Java platform to support Web services interoperability

Sun Microsystems has promised that the next version of the Java 2 Enterprise Edition will fully support guidelines being promoted...

Sun Microsystems has promised that the next version of the Java 2 Enterprise Edition will fully support guidelines being promoted by the Web Services Interoperability Organization (WS-I) to ensure that applications will work with one another.

However, the decision to support the WS-I Organization's "basic profile" - a set of rules specifying how to implement key Web services specifications - will mean delays in releasing the next version of J2EE.

Sun said Version 1.4 of Java 2 Enterprise Edition (J2EE) would be pushed back from its planned first-quarter release until the summer.


"It's a big commitment on behalf of the J2EE community to say that they will make the WS-I 1.0 basic profile an absolute requirement for all 1.4 products going out the door," said Mark Hapner, a distinguished engineer at Sun and the lead architect of J2EE.


"It took a lot of background work to make sure the J2EE community could deliver on this promise."


WS-I first had to clarify ambiguities and fill in deficiencies in key Web services standards such as Simple Object Access Protocol (Soap), Web Services Description Language (WSDL) and Universal Description, Discovery and Integration (UDDI) to verify that interoperability could be achieved.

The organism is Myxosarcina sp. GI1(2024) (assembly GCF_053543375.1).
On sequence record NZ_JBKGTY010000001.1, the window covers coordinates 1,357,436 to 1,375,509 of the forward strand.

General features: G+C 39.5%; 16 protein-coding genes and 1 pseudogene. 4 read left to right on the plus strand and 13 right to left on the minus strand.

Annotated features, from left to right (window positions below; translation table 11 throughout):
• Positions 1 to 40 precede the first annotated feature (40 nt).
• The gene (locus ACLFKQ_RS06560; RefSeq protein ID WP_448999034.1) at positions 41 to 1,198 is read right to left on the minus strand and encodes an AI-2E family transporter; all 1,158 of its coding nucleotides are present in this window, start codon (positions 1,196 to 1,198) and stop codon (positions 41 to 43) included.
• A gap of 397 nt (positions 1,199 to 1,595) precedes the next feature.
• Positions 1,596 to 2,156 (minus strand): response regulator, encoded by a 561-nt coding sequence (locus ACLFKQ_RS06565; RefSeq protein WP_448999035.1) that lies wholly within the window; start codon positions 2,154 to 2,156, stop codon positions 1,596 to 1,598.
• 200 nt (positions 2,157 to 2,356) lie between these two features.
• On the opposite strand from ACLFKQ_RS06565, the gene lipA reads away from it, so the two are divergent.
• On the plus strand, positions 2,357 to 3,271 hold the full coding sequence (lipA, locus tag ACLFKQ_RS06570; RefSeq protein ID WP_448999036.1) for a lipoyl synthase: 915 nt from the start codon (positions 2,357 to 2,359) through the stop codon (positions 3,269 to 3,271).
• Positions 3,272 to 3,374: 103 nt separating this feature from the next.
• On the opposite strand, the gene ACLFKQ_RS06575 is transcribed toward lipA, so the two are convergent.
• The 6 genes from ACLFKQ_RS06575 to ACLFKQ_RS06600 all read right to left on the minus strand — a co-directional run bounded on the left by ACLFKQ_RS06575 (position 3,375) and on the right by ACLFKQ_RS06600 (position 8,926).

The expert group charged with evolving the J2EE specification was unanimous in its support for the WS-I profile, according to Hapner, who is co-leader of the J2EE specification.


Expert groups comprising representatives from various supplierrs are responsible for overseeing aspects of Java under the Java Community Process (JCP), which Sun established in 1995 to develop and revise the technology it had created.


Industry analysts praised Sun's move and said the resulting delay to J2EE 1.4 should not adversely affect corporate IT users.


"Right now, most organisations are not even using the [J2EE] features that exist already. Most of them are using Java Server Pages, but there's not a lot of Enterprise JavaBeans use going on," said Gartner analyst Daryl Plummer.


 "I'm hard-pressed to believe that anybody but the most leading-edge Java users are going to be generally impacted by a significant delay."


Plummer said the delay would be worth it if it results in Java "more naturally supporting the building of good Web services".


Giga Information Group analyst Mike Gilpin doubted the delay would have a significant impact on product release schedules, adding that many supliers have already delivered support for key features of J2EE 1.4.


The WS-I's membership includes IBM, Microsoft and Oracle.

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